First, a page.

This operating system is stored in firmware, and runs on the baseband processor. As far as I know, this baseband RTOS is always entirely proprietary. For instance, the RTOS inside Qualcomm baseband processors (in this specific case, the MSM6280) is called AMSS, built upon their own proprietary REX kernel, and is made up of 69 concurrent tasks, handling everything from USB to GPS. It runs on an ARMv5 processor.

The problem here is clear: these baseband processors and the proprietary, closed software they run are poorly understood, as there's no proper peer review. This is actually kind of weird, considering just how important these little bits of software are to the functioning of a modern communication device. You may think these baseband RTOS' are safe and secure, but that's not exactly the case. You may have the most secure mobile operating system in the world, but you're still running a second operating system that is poorly understood, poorly documented, proprietary, and all you have to go on are Qualcomm's Infineon's, and others' blue eyes.

The insecurity of baseband software is not by error; it's by design. The standards that govern how these baseband processors and radios work were designed in the '80s, ending up with a complicated codebase written in the '90s - complete with a '90s attitude towards security. For instance, there is barely any exploit mitigation, so exploits are free to run amok. What makes it even worse, is that every baseband processor inherently trusts whatever data it receives from a base station (e.g. in a cell tower). Nothing is checked, everything is automatically trusted. Lastly, the baseband processor is usually the master processor, whereas the application processor (which runs the mobile operating system) is the slave.

So, we have a complete operating system, running on an ARM processor, without any exploit mitigation (or only very little of it), which automatically trusts every instruction, piece of code, or data it receives from the base station you're connected to. What could possibly go wrong?

With this in mind, security researcher Ralf-Philipp Weinmann of the University of Luxembourg set out to reverse engineer the baseband processor software of both Qualcomm and Infineon, and he easily spotted loads and loads of bugs, scattered all over the place, each and every one of which could lead to exploits - crashing the device, and even allowing the attacker to remotely execute code. Remember: all over the air. One of the exploits he found required nothing more but a 73 byte message to get remote code execution. Over the air.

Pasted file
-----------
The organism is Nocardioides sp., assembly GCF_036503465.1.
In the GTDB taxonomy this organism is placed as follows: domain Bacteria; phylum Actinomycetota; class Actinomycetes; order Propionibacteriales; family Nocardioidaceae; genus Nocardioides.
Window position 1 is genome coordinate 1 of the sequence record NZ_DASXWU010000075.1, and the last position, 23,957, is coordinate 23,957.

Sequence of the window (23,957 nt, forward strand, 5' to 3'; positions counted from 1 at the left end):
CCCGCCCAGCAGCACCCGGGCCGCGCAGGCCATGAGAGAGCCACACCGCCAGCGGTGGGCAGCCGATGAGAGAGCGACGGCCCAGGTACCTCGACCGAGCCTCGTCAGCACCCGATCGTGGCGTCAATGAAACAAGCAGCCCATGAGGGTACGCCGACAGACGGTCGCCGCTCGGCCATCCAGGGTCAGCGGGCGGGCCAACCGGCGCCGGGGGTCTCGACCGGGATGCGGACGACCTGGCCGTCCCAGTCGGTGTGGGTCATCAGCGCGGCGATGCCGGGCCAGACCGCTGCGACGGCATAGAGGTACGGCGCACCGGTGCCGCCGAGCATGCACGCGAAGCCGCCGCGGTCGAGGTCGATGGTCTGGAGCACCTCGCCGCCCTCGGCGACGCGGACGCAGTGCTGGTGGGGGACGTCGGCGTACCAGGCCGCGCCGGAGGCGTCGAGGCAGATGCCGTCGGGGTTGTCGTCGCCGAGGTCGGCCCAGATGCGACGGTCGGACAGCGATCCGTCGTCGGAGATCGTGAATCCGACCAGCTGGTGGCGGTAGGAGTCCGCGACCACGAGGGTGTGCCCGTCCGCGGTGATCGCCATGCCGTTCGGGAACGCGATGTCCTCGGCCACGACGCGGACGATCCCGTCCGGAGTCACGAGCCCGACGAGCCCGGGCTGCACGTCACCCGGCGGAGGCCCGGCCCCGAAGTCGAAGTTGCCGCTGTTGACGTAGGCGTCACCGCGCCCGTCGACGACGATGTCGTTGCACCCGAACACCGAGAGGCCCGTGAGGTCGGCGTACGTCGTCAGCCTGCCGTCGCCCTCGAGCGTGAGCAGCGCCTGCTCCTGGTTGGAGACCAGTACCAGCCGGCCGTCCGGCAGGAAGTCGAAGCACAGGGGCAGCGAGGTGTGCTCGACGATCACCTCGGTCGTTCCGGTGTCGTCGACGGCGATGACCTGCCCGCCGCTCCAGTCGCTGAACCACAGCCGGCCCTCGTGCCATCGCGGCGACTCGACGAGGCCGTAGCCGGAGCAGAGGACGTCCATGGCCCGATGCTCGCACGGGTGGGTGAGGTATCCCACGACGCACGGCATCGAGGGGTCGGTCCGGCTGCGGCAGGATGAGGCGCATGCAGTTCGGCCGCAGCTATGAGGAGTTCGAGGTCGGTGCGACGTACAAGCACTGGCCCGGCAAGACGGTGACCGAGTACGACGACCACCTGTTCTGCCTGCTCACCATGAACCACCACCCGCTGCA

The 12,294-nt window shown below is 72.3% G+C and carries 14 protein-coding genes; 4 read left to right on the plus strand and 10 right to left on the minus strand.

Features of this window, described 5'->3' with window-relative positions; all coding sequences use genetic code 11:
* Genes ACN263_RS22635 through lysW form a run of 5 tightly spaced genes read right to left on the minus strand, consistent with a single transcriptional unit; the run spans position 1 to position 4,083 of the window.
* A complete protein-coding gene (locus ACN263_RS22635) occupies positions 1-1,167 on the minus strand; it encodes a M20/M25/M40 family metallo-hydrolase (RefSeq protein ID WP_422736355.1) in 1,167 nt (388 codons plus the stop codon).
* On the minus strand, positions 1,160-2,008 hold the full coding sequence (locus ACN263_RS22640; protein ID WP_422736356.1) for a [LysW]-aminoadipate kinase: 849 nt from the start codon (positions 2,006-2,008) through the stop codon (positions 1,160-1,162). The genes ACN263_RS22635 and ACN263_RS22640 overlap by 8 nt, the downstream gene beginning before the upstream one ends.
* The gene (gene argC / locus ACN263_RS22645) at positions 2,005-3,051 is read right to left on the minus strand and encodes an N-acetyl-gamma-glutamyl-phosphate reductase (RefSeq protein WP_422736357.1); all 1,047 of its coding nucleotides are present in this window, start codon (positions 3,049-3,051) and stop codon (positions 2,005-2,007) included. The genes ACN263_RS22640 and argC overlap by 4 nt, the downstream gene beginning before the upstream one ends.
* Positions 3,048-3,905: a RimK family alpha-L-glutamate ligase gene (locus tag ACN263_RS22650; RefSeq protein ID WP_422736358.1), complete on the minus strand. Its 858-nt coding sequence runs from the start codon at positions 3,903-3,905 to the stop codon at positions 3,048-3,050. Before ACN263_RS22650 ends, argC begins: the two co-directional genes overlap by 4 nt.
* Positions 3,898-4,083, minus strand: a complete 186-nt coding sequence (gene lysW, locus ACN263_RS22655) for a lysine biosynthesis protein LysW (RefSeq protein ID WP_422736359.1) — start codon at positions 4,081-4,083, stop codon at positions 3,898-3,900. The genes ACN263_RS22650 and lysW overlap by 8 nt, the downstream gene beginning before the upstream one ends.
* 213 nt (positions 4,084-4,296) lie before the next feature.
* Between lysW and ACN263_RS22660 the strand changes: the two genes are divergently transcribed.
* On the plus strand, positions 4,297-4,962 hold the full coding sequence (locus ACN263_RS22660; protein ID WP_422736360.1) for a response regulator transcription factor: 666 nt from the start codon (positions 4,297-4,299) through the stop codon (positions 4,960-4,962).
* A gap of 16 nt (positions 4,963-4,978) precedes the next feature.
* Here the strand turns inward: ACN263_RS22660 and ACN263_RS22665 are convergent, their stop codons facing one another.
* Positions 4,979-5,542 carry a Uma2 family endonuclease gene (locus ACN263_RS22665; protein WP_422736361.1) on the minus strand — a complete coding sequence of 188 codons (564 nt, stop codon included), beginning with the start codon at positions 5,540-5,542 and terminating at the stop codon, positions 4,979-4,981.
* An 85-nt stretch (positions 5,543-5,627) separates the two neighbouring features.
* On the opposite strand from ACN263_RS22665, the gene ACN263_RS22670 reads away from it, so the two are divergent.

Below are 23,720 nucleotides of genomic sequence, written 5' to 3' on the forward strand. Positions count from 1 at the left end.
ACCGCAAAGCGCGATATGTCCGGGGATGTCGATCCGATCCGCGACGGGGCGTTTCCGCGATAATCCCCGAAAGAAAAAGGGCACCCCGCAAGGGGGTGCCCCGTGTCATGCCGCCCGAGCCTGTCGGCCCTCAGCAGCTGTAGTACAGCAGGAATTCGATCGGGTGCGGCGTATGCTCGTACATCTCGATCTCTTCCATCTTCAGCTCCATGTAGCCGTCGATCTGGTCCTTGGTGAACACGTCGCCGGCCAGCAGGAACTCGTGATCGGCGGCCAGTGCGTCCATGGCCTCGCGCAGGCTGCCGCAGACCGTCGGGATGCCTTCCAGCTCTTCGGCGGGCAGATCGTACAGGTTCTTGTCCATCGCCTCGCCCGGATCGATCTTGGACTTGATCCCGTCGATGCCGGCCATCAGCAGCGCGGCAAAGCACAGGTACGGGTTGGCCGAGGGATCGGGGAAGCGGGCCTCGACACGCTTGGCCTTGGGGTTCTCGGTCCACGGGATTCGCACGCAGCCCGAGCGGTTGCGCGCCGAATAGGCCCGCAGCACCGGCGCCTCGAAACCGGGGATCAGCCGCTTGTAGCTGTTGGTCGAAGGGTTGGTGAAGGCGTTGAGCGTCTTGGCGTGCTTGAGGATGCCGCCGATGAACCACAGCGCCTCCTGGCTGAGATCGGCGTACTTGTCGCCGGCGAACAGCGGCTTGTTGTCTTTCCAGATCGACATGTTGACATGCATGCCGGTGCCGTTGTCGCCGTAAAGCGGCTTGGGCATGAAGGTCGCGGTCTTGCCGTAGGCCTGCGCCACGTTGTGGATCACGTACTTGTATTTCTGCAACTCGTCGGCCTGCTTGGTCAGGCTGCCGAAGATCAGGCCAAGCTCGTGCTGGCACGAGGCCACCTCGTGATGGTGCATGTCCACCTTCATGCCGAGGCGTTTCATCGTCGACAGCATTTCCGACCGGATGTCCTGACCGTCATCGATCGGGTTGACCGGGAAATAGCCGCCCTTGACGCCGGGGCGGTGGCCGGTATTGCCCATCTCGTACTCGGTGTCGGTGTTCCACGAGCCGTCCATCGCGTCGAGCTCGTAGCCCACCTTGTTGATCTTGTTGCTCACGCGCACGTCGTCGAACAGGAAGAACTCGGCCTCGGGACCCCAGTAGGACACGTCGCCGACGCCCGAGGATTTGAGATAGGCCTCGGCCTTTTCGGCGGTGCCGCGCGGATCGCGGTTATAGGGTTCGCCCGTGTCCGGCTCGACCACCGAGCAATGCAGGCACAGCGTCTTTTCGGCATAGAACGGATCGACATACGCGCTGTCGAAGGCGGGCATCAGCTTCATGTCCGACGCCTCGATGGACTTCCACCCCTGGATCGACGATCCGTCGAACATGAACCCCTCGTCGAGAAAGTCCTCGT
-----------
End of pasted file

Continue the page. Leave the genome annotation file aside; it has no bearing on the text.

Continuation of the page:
You can do some crazy things with these exploits. For instance, you can turn on auto-answer, using the Hayes command set. This is a command language for modems designed in 1981, and it still works on modern baseband processors found in smartphones today (!). The auto-answer can be made silent and invisible, too.

While we can sort-of assume that the base stations in cell towers operated by large carriers are "safe", the fact of the matter is that base stations are becoming a lot cheaper, and are being sold on eBay - and there are even open source base station software packages. Such base stations can be used to target phones. Put a compromised base station in a crowded area - or even a financial district or some other sensitive area - and you can remotely turn on microphones, cameras, place rootkits, place calls/send SMS messages to expensive numbers, and so on. Yes, you can even brick phones permanently.

This is a pretty serious issue, but one that you rarely hear about. This is such low-level, complex software that I would guess very few people in the world actually understand everything that's going on here.

That complexity is exactly one of the reasons why it's not easy to write your own baseband implementation. The list of standards that describe just GSM is unimaginably long - and that's only GSM. Now you need to add UMTS, HSDPA, and so on, and so forth. And, of course, everything is covered by a ridiculously complex set of patents. To top it all off, communication authorities require baseband software to be certified.